The FHC debate team embarks on a new season


For nearly twenty years, students of FHC have been yelling at each other. Yes, yelling at each other, but not in the way you are probably thinking.

The FHC Debate team goes back in school history, and September 16 marked the beginning of a new year and the creation of a new team. And leading this new team are co-captains Akansha Das and Anabel Varghese, who are both embarking on their third year of debate with lots of knowledge on the community.

“The debate community is so cool because you will meet someone from most likely every race, sexuality, ethnicity, and more,” Akansha said. “Nearly every fragment of society is represented, so you not only get to meet a variety of people, but you also get to hear their nuanced views on a variety of topics.”

The community of debate is broad beyond borders. The debate team members are not only able to expand their knowledge, but also expand their horizons of society. 

Part of the broad society of debate is that the community accepts anyone. Even now, members are still able to join the debate team, no matter who they are, and the captains are both ready to welcome new people.

“People should join debate because you’ll never lose an argument with your friends,” Akansha laughed. “And, [debate team] is a really great way to practice public speaking skills, learn about politics,  and meet a lot of cool people.”

Both captains find debate team to be a worthwhile and memorable experience. It is a one-of-a-kind team that can’t be replicated by other clubs or extracurriculars.

“Being on the debate team is a unique experience,” Anabel said. “Coach Tow has so much wisdom and advice to impart on her students, and the people on the team and in the debate community are super smart, love debate, and are so quirky. I love all of it.”

So, what does the debate team actually do?

Competition wise, the debate team starts off by competing downtown against other schools every Wednesday for about five weeks. And every year, the debate team also competes at the Metro League tournament. This year the tournament falls on October 23rd. There is always the opportunity for debate to go to more competitions, it all just depends on their success.

When they’re not competing, the debate team is busy practicing.

“At a typical debate meeting, we debrief on updates regarding competitions and all things debate,” Anabel said. “At the beginning of the season, we mostly spend time teaching our novices the structure of debate and the different strategies to go about a round.”

As the season continues, the basis of practice shifts to more of a review of previous debates to expand on.

“Later, our meetings consist of updating evidence and speeches to prepare for tournaments,” Akansha said, “along with debriefing about what cases other teams are running. We also go over what worked well and what didn’t.”

Based on the first few meetings, the captains were able to take note of how dedicated and excited this year’s members of the FHC debate team seem. The team is ready to compete and the captains can feel the excitement too. With this excitement comes positive goals from the captains for the team.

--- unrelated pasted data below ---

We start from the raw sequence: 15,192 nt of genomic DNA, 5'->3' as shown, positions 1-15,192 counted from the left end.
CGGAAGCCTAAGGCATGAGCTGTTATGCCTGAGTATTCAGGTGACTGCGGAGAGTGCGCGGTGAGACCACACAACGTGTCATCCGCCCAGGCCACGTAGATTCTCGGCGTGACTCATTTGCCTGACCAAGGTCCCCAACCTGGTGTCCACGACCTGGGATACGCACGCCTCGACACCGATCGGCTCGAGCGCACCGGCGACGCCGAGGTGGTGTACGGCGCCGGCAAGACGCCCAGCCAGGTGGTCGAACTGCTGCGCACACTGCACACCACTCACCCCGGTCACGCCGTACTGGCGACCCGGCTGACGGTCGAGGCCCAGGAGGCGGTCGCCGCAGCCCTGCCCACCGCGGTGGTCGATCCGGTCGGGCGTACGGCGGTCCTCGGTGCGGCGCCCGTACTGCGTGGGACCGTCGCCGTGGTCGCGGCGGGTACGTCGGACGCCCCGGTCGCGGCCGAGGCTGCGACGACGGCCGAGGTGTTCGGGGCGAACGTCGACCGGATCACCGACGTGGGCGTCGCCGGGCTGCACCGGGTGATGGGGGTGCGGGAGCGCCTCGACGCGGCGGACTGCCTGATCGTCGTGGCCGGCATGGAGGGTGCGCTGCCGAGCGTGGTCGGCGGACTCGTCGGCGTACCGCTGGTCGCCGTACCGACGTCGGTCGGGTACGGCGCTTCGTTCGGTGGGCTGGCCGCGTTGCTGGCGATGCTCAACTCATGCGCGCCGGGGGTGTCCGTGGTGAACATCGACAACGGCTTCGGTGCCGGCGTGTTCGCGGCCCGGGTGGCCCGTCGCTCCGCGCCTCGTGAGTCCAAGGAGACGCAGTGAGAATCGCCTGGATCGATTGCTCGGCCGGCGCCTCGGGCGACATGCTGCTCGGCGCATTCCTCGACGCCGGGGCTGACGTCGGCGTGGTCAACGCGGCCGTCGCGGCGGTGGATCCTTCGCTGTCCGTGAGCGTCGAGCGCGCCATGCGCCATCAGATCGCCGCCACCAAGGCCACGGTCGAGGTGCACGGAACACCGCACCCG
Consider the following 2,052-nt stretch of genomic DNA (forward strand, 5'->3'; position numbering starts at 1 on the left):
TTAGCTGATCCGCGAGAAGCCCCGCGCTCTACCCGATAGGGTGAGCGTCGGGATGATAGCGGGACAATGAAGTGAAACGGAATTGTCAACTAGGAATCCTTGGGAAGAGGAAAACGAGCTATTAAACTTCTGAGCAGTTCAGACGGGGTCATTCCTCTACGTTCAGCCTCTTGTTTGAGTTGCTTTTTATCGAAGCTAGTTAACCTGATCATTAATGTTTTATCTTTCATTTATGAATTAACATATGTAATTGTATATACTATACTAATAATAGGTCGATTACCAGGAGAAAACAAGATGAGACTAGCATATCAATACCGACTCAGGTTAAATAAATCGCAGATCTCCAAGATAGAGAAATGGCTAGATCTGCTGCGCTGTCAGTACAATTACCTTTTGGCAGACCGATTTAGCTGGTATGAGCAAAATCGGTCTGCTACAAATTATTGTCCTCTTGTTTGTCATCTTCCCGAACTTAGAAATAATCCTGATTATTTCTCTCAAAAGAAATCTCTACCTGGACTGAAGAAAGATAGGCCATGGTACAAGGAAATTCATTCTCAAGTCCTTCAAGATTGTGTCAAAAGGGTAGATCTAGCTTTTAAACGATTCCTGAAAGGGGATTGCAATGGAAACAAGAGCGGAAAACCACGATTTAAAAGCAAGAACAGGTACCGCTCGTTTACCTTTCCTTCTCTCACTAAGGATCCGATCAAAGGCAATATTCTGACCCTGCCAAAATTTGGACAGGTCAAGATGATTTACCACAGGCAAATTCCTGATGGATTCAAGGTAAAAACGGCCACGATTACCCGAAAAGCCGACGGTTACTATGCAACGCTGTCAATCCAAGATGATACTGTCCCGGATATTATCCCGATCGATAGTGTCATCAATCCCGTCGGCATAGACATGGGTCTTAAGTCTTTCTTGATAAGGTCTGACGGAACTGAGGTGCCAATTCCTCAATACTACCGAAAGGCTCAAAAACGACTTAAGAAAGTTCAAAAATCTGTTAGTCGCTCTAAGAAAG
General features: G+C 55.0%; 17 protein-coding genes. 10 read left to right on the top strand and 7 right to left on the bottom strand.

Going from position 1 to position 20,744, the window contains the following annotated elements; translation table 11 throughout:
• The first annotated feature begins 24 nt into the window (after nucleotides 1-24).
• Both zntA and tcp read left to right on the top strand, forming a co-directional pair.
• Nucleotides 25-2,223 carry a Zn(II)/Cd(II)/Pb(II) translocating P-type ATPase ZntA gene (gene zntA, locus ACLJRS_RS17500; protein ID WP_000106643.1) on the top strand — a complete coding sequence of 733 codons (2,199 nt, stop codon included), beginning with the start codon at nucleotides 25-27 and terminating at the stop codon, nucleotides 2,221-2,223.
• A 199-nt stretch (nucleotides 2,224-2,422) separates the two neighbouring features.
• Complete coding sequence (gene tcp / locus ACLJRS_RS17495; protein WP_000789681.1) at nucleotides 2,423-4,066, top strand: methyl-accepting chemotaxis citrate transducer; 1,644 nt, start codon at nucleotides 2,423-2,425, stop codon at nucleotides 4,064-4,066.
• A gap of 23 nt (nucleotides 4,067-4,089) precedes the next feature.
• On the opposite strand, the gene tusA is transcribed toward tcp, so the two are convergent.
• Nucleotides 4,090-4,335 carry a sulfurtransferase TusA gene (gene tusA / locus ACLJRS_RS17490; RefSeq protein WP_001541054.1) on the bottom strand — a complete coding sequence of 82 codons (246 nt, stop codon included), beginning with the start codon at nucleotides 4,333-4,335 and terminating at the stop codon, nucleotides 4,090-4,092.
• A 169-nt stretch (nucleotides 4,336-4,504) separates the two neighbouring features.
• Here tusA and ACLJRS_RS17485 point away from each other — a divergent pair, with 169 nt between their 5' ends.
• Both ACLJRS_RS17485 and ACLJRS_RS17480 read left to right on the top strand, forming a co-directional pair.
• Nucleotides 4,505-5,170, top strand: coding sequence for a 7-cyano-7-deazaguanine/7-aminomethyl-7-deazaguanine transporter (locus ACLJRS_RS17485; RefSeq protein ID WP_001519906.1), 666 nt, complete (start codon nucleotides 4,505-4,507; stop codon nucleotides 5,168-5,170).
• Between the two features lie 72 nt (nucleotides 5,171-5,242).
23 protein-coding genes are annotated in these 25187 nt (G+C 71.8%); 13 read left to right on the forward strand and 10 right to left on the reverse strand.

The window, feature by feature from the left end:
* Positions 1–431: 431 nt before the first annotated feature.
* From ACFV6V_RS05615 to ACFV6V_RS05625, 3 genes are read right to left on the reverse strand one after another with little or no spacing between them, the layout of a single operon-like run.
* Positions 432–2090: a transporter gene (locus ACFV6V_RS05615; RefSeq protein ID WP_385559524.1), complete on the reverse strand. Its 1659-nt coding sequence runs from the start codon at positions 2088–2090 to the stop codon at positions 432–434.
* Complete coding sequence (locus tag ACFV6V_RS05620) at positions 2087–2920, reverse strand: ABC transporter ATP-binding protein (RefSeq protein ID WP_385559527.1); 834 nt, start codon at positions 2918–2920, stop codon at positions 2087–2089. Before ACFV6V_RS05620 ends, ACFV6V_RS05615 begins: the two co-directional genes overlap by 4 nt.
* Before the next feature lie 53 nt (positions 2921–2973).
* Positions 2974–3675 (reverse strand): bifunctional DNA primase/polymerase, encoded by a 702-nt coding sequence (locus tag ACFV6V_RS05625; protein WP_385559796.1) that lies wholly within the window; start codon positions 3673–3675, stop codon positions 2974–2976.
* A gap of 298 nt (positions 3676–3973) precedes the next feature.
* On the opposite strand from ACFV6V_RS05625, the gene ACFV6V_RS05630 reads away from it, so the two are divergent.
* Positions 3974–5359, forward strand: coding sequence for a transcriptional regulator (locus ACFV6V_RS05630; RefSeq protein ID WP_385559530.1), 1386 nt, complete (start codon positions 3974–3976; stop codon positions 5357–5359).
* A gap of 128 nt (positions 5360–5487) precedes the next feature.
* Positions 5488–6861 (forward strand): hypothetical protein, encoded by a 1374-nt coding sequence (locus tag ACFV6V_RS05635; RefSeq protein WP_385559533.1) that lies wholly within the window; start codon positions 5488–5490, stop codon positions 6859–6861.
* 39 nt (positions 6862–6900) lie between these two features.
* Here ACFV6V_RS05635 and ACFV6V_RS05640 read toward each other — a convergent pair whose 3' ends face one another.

“My goals for the team are that they learn something new and have a good experience while doing so,” Anabel said. “[Debate] is difficult, so I hope that they work hard because they will really reap the benefits. I know I did.”

Nearly every fragment of society is represented, so you not only get to meet a variety of people, but you also get to hear their nuanced views on a variety of topics.”

— Akansha Das

In terms of the actual debate, it is set up much differently than what, for example, political debates look like on TV. The high school debates are much more structured, with different key parts and more civility.

By carrying out the debates with civility, the members of the debate team are able to take in a lot more from each debate. They are able to learn a lot more.

“The atmosphere around debate is a very safe one; you can experiment here and gain a lot,” Anabel said. “The competitions are learning grounds, and even if during the round there may be hostility in the opposing team’s tone of argument, you find yourself chatting away about what went down after that round as if nothing ever happened.”

The debate team, as well as the debate community as a whole, is full of people who are passionate about what they believe. 

Lots of relationships are formed throughout debate, especially when it comes to the FHC team. When you get a group of people all fighting for the same thing, people are bound to get along.

“The best part of the debate team is spending time with the team, especially on the way there and back to competitions,” Akansha said. “There’s always last-minute nerves and last minute stuff we need to do, but everyone on the team is super talented and smart in their own way, and it’s nice to get to know such an amazing group of people.”

Debate is overall unique. You can’t get the same experience through other activities and clubs; debate is entirely its own thing.

Debate teaches critical thinking skills in a way no other activity does,” debate coach Pamela Medford-Conley said. “[Debate] also teaches research skills, public speaking skills, and enables the participants to identify factual sources and arguments.”

So, how will the debate team fair this year? We will just have to wait and see, but as a new team merges together, the captains envision a bright season ahead.

The atmosphere is really accepting and friendly,” Akansha said. “[Anabel and I] love making new connections and welcoming new people. Everyone is having fun, as well as learning, and things are looking really good.”